Nature is a remedy of many things. It is said that nothing beats the fresh country air — but that is just not enough. For the retired adventure athlete working a desk job in the city, a long weekend is the chance to find the antidote to city life, the epitome of wilderness. Trading the 9–5 grind with needing to fight the bush to co-exist. You’ll find this city dweller searching out places you’ll never see on a travel blog. No guarantees of golden beaches and a good time, just wilderness.
The goal, to find the most remote place in New Zealand’s most populous Island; but not methodically, that would defeat the purpose. Going to the largest patch of green on the map seemed like a logical place to look for wilderness. A few tracks, routes and near-derelict huts, that looks something like a plan. But plans are meant to be broken.
Lost in thought, the first hut came and went, as did the track to the second and many more kilometers of riverbed — leaving a lone adventurer facing up two waterfalls and an amphitheatre of bush-covered bluffs. No time to waste admiring the beauty, the evening was approaching, so the most direct route to the second hut was orchestrated. There was no shortage of foliage to hang onto; the fight was real. The jubilation of making the ridge was short-lived when the track was nowhere to be seen.
Two hours hunting up and down the ridge yielded nothing but crisscrossing deer tracks. With the lengthening shadows went the occasional views of surrounding ridges through the trees, the one saving grace in the otherwise claustrophobic forest. With night went any chance of finding the hut.
It was a lovely warm evening, not a cloud in the sky; camping conditions could not have been better. Another time, another place, this would be the dream. Camping under the stars is peaceful; making bivvys in the forest, exciting. But this situation was different; off the plan, off the map, and a solid two days from anything. Excitement was replaced by survival instinct. Peacefulness was losing out to that little voice repeating those two fateful words “you’re lost”.
Morning brought new motivation, fresh socks, and a slightly different shade of green to ‘Goblin forest’. The ridge came with the slight comfort that someone has most likely explored this patch of wilderness, but then again, they probably had an adequately sized map and a GPS.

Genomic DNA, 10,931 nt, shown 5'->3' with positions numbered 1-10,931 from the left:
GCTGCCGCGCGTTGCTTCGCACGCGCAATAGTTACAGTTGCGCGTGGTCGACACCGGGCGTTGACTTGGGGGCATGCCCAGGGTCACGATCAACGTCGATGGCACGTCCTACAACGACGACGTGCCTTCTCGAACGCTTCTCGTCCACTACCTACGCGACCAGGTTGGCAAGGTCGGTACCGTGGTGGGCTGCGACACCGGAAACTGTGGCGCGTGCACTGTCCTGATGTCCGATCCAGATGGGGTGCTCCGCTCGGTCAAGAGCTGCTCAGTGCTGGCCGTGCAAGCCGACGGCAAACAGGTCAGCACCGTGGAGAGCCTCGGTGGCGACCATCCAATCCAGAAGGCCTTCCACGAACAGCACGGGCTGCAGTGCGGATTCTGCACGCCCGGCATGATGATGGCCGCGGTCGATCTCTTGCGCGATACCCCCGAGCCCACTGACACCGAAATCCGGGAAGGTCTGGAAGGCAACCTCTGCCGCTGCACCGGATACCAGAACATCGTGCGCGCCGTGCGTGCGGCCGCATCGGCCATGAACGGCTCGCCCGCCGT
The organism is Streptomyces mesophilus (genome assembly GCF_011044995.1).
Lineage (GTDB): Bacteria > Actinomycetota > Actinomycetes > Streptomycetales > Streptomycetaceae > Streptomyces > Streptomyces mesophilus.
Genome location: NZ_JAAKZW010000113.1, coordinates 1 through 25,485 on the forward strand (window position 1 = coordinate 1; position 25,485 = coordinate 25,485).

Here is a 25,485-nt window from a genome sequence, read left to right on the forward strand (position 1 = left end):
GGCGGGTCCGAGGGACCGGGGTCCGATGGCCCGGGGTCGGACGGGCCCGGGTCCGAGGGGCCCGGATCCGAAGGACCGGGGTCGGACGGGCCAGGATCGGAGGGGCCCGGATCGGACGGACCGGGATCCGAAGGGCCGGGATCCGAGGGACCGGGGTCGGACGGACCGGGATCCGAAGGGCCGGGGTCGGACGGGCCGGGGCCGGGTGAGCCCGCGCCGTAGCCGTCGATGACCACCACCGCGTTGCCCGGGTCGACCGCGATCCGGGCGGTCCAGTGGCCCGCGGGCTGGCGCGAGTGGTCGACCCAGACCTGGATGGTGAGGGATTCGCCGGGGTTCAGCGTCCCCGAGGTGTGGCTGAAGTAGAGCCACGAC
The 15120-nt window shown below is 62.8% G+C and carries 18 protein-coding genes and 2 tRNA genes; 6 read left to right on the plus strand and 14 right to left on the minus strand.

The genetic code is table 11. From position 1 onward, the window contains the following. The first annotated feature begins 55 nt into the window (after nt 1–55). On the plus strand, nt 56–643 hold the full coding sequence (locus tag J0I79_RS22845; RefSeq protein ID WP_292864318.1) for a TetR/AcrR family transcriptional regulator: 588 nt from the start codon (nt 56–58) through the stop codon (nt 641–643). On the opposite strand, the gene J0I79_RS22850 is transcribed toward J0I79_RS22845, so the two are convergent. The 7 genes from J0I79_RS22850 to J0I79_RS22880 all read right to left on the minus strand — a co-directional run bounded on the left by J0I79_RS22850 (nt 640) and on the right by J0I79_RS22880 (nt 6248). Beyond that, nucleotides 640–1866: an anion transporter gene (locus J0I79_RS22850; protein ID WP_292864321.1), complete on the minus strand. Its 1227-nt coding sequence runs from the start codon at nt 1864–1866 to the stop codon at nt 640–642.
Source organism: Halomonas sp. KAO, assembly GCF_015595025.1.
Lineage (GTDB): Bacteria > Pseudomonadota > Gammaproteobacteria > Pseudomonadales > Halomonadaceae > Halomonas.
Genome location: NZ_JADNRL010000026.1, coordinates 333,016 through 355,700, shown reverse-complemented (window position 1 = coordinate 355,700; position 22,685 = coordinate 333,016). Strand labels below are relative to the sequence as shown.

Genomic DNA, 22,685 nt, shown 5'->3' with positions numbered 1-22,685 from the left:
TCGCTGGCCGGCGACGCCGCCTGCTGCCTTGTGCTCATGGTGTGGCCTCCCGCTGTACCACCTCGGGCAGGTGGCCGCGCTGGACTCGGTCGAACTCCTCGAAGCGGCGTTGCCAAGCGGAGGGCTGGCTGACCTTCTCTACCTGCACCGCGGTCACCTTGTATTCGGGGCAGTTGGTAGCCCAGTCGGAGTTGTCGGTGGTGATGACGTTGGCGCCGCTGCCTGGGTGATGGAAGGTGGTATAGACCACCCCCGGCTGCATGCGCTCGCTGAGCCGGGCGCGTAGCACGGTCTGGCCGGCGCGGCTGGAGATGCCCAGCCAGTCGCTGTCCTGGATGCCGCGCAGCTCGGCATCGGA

Thickets encompassed narrow sections, falling away into trees defying gravity on the slopes that fell away on both sides. But it is the broad high points that lull unsuspecting victims into a false sense of progress — only to catapult them onto a ridge to nowhere. Deer tracks were an occasional relief to the usual bush battling for hot ridgeline real estate. But the most welcome novelties were the small peeks through the canopy at the surrounding hills and ridges. At those few places the one foot in front of the other gives way to the magnitude of the wilderness around. The individual battles with thickets and supplejack become both less significant and daunting, knowing there is many more yet to come.
It was then, after another battle a thicket, and with that little voice still on repeat, that the ridge opened out to a view so spectacular that I knew I had found it. While trying to find my way back to my planned route, I discovered a place more amazing than I could have possibly sought out. I found what I was looking for, it just wasn’t where I thought it was.
The ridge would continue for many more hours and it would eventually lead me out. No one else that day would experience that ridge or that view. Nor will I ever again. Back to the city grind where my bullet points battle for powerpoint real estate and the little voice instead says “you’re wrong”. Maybe I was lost, and maybe sometimes I am wrong; regardless, I will hold the course North leading through thick-of-it and onto the next challenge.